Host a brunch or lunch on Easter. Ask open-ended questions like the ones the pastor used in the story above.
Organize a children’s egg hunt. At the end use the “Resurrection Eggs” to share the message of Easter.
Plan a simple sunrise service. Make coffee, bring doughnuts, sing a few hymns, share a 5 minute message.
Ask the Lord to give you creativity. He can do what you could never do on your own. How have you marked Valentine's Day in your Bible study? Share your ideas with other leaders in the comments.
If you love God and desire to share His love with others, then you are qualified to start an NBS!2. What if I don’t live in a neighborhood?
No problem! Your neighbors include people: on your street, in your apartment or condo complex, in your village or small community, in your place of work, school, club or other relational network. A neighbor is whomever God brings into your life, whether at home, work or through other networks or connections. Pray and follow the Spirit’s leading in adapting NBS2GO to your circle of "neighbors."3. Do I need the gift of teaching to lead an NBS?
In a word, “No!” In fact, leading a Bible study that produces life-change in all participants needs discussion, not lecture. View yourself as a facilitator. While there are places and purposes for teaching/lecturing (one-way communication), your NBS is not one of them. Spend time developing skills in leading good discussions and asking open-ended questions.4. What if someone asks me a question and I don’t know the answer?
You do not need to have all of the answers, and you never will have them, for that matter. Humbly admitting that you do not know the answer is a wonderful lesson and example for your group. You can acknowledge that it is a great question and if time permits, open it up to the group. Encourage Scripture-supported answers. You may suggest that the NBS member seek an answer to the question and share the answer with the group the next week.5. What if no one--or only a few--come?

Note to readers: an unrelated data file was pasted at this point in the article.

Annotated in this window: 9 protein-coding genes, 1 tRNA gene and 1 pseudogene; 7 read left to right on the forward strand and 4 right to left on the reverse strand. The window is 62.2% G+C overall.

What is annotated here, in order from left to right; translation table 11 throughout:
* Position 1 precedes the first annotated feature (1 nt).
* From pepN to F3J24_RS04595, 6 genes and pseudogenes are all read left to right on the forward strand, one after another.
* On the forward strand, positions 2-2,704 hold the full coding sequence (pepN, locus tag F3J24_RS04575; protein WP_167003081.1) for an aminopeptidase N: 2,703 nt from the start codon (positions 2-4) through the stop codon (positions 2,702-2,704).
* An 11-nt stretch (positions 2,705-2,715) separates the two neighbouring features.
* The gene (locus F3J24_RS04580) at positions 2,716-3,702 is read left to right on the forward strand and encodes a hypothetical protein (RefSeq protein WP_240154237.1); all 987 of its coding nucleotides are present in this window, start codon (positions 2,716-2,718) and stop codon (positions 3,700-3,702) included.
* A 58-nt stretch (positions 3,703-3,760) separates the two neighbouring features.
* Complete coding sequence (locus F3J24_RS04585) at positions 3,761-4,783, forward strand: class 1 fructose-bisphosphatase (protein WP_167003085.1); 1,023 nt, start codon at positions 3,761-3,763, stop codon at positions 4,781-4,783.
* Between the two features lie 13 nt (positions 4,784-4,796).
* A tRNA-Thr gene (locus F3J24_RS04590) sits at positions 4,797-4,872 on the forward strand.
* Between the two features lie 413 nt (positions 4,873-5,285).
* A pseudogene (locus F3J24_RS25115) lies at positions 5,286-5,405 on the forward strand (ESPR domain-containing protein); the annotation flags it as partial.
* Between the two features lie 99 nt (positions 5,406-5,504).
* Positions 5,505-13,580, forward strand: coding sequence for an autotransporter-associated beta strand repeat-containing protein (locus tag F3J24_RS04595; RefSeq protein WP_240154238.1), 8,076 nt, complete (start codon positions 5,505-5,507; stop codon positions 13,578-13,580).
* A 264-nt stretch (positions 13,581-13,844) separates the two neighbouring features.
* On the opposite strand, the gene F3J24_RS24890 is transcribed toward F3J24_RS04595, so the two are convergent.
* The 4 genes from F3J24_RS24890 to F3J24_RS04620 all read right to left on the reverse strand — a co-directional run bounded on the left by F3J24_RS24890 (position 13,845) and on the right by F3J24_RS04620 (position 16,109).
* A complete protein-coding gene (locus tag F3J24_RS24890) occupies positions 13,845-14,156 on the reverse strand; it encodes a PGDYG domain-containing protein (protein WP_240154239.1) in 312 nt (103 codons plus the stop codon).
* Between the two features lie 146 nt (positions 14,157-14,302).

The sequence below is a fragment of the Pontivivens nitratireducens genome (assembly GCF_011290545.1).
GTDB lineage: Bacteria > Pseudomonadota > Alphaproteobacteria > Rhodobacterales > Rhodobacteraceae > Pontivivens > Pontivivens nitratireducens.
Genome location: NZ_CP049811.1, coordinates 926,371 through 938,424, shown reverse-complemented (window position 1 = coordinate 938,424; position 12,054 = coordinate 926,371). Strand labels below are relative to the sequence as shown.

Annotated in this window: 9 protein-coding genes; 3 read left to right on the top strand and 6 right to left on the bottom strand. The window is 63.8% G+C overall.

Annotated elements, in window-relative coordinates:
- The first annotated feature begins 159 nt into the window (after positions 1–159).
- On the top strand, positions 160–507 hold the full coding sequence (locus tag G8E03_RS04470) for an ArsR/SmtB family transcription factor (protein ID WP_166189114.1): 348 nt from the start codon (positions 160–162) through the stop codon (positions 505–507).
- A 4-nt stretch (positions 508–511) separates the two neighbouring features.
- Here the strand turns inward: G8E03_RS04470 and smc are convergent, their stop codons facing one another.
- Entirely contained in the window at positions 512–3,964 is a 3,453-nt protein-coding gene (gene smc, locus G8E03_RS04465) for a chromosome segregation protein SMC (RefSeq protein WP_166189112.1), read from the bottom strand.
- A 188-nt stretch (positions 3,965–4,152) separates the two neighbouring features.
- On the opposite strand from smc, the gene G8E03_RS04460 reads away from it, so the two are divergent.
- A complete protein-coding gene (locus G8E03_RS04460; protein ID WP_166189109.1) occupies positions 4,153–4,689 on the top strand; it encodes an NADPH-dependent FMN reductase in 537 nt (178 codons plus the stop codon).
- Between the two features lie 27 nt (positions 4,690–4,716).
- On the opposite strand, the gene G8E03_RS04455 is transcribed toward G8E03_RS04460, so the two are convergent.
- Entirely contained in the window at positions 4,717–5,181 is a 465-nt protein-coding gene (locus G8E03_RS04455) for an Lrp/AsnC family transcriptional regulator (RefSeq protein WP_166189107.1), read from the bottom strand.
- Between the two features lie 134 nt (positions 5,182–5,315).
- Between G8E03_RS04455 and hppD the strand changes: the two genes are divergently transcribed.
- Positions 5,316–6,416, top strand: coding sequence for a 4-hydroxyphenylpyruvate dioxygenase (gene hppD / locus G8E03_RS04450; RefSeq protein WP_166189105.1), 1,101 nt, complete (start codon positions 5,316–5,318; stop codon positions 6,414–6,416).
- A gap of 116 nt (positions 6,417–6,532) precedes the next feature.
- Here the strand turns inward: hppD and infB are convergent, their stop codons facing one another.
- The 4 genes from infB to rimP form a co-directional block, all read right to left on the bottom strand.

This has happened to some of us who are now leading thriving studies. Don’t view this as a shut door! It is important to ask yourself several questions. “Was it a bad time of day? Was it a busy time for most people?” You may also want to ask yourself, “Do I have relationships with my neighbors? How can I meet more neighbors so they can get to know me? How can I build trust or show love?” You may want to spend more time trying to initiate relationships and PRAY! Then, try again!Our website has more FAQs here!Each of us on the NBS2go team have walked through beginning a neighborhood Bible study. We each have had individual concerns and fears. We want to encourage you by saying that as we have taken a step of faith, the Lord has showed up in ways that we never imagined. Remember that “faithful is He who has called you, and He will bring it to pass.” 1 Thessalonians 5:24Find more Fresh Stories here!Joan Parsons, with three teenagers under her roof — and one away at college! — is thankful for her husband and naps. Between laundry loads and fixing beef, you might find her in the McDonald’s drive-through ordering a coke with extra ice and a chocolate chip cookie … because this is her happy place.